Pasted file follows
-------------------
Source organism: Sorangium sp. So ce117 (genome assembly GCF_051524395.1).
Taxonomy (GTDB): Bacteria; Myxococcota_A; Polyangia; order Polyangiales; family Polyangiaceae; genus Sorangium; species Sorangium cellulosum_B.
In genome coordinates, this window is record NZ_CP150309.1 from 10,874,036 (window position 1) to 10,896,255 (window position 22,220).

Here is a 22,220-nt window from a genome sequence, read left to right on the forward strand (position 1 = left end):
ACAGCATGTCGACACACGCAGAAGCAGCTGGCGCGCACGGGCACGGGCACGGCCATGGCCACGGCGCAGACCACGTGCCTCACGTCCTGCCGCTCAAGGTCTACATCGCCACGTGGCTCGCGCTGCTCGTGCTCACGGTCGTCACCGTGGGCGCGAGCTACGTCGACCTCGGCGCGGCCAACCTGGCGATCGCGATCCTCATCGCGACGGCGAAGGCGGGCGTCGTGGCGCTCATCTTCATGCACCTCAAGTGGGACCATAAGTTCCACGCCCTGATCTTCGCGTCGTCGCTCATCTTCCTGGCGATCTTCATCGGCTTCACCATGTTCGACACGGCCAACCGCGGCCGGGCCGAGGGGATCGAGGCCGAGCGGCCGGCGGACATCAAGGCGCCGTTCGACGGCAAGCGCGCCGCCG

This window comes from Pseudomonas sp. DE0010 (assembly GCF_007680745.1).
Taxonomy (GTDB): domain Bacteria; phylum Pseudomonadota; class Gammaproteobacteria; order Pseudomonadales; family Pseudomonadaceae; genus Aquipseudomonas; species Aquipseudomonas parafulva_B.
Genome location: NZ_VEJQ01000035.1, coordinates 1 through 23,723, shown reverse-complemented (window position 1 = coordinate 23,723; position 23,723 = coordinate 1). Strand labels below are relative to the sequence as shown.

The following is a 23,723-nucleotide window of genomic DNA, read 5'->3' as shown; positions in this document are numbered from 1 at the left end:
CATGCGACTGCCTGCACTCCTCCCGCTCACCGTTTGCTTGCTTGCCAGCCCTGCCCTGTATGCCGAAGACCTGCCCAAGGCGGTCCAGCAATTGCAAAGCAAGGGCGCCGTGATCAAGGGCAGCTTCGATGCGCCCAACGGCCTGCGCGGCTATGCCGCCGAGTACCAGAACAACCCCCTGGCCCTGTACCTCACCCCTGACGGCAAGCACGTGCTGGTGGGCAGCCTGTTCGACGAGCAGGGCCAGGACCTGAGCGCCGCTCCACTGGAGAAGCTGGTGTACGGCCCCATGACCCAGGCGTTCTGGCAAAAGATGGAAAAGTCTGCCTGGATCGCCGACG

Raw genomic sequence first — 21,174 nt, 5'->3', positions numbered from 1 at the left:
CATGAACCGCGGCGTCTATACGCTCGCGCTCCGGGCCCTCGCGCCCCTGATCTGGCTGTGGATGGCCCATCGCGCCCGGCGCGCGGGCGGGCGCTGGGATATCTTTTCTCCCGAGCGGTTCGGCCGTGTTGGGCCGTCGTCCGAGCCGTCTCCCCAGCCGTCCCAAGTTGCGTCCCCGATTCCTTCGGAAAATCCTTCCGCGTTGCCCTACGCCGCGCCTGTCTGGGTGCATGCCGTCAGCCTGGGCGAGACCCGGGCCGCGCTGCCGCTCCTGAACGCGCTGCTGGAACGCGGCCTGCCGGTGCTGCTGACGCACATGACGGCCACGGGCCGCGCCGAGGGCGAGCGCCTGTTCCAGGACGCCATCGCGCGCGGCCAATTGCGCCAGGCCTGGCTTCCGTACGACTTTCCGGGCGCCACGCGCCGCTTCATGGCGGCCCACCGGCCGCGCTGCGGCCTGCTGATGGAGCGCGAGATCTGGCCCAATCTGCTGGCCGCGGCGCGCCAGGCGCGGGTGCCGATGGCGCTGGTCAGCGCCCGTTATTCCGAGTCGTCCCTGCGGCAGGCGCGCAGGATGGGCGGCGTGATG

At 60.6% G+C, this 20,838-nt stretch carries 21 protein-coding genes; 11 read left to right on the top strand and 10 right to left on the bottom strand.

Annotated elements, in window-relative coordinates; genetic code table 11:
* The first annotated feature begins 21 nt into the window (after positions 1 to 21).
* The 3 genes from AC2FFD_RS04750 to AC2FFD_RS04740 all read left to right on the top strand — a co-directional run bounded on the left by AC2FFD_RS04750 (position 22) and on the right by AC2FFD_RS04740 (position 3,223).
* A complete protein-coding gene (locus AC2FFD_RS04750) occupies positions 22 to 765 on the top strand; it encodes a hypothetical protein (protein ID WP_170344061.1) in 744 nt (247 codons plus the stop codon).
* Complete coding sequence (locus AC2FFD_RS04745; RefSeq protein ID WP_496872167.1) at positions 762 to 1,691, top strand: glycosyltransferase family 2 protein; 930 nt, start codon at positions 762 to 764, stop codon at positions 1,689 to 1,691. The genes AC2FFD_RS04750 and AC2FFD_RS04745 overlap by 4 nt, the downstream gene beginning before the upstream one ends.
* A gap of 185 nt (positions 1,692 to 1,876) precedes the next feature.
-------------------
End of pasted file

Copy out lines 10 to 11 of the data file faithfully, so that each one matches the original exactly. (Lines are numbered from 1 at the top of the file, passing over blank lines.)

CATGCGACTGCCTGCACTCCTCCCGCTCACCGTTTGCTTGCTTGCCAGCCCTGCCCTGTATGCCGAAGACCTGCCCAAGGCGGTCCAGCAATTGCAAAGCAAGGGCGCCGTGATCAAGGGCAGCTTCGATGCGCCCAACGGCCTGCGCGGCTATGCCGCCGAGTACCAGAACAACCCCCTGGCCCTGTACCTCACCCCTGACGGCAAGCACGTGCTGGTGGGCAGCCTGTTCGACGAGCAGGGCCAGGACCTGAGCGCCGCTCCACTGGAGAAGCTGGTGTACGGCCCCATGACCCAGGCGTTCTGGCAAAAGATGGAAAAGTCTGCCTGGATCGCCGACG

Raw genomic sequence first — 21,174 nt, 5'->3', positions numbered from 1 at the left: